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Poles Apart
writers_reign8 November 2004
This is an excellent film and a great discovery. It's from about ten years before The Double Life Of Veronica and the Three Colours trilogy and is, it its way, equally good. It almost certainly inspired Truly, Madly, Deeply because the main story is about a young lawyer, Antek Zyro (Jerzy Radziwilowicz) who tells us at the outset that he is dead and spends the remainder of the film watching over his widow and young son. Grazyna Szpapolowska is outstanding, not to say beautiful, as the widow who 'feels' her husband everywhere and tries a variety of remedies - hypnosis, casual sex - to dispel his presence all to no avail. It's a stunning film shot in muted blue tones throughout and well worth a visit. 9/10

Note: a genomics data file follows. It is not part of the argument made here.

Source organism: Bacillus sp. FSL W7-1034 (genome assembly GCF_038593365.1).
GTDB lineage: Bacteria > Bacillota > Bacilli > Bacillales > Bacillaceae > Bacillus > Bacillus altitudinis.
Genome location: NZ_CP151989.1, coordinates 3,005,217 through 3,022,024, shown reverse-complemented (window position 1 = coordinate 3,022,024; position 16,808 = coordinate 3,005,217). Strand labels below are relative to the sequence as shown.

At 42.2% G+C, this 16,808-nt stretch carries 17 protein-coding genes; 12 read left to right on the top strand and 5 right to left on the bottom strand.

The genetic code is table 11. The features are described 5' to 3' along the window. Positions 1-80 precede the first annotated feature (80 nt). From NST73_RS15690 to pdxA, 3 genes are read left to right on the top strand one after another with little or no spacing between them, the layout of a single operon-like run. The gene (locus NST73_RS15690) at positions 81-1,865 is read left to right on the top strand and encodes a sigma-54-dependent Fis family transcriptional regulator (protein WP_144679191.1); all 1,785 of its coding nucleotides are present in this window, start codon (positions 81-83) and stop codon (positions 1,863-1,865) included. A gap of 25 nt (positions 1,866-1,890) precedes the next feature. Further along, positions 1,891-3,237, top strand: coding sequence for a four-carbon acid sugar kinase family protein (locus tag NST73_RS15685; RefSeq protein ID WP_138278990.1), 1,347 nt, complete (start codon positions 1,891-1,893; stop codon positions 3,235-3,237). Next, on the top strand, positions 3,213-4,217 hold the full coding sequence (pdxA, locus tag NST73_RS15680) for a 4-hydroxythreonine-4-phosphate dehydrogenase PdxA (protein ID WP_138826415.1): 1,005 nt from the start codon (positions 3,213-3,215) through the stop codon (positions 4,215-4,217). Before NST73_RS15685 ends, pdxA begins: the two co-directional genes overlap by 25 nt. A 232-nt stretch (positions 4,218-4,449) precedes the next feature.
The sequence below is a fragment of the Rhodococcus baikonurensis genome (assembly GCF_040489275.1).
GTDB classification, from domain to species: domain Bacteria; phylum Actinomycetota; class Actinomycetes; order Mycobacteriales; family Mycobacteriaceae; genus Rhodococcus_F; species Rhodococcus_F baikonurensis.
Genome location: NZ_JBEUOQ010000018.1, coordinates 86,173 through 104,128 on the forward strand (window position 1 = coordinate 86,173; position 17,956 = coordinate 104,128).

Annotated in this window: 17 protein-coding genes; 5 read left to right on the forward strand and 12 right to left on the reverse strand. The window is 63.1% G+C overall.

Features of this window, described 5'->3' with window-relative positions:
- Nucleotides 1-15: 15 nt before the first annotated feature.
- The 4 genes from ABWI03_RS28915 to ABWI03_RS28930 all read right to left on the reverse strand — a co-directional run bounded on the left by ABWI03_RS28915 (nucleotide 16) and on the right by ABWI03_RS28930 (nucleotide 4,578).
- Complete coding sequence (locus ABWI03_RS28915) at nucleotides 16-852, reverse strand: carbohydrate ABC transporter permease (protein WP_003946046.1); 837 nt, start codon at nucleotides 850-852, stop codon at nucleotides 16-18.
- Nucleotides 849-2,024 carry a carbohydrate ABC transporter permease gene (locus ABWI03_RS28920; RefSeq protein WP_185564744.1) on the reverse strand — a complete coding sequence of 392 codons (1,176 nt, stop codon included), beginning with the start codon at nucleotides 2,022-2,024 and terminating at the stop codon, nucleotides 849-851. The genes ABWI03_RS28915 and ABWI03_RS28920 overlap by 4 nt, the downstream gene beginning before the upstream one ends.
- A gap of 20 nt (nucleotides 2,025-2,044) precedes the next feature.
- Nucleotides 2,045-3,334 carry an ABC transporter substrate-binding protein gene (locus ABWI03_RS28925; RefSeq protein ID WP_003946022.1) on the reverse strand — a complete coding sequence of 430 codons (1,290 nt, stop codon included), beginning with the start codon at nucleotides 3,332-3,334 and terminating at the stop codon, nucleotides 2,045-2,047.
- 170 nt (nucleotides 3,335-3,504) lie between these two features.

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A Pessimistic Picture of Polish Reality
ilpohirvonen9 October 2010
Warning: Spoilers
The films by Krzysztof Kieslowski can be separated into two parts; the Polish films and the international films. The Polish films were concrete and filled with the mirthless Polish reality. The international films (the last four) were much more absurd, ethereal and characterized with aesthetic styling. In 1985 Kieslowski was already very appreciated in the European art-house cinema due to his international breakthrough, Camera Buff in 1979. No End was his first film with the screenwriter Krzysztof Piesiewicz and composer Zbigniew Presiner, with whom he continued working in all of his later film.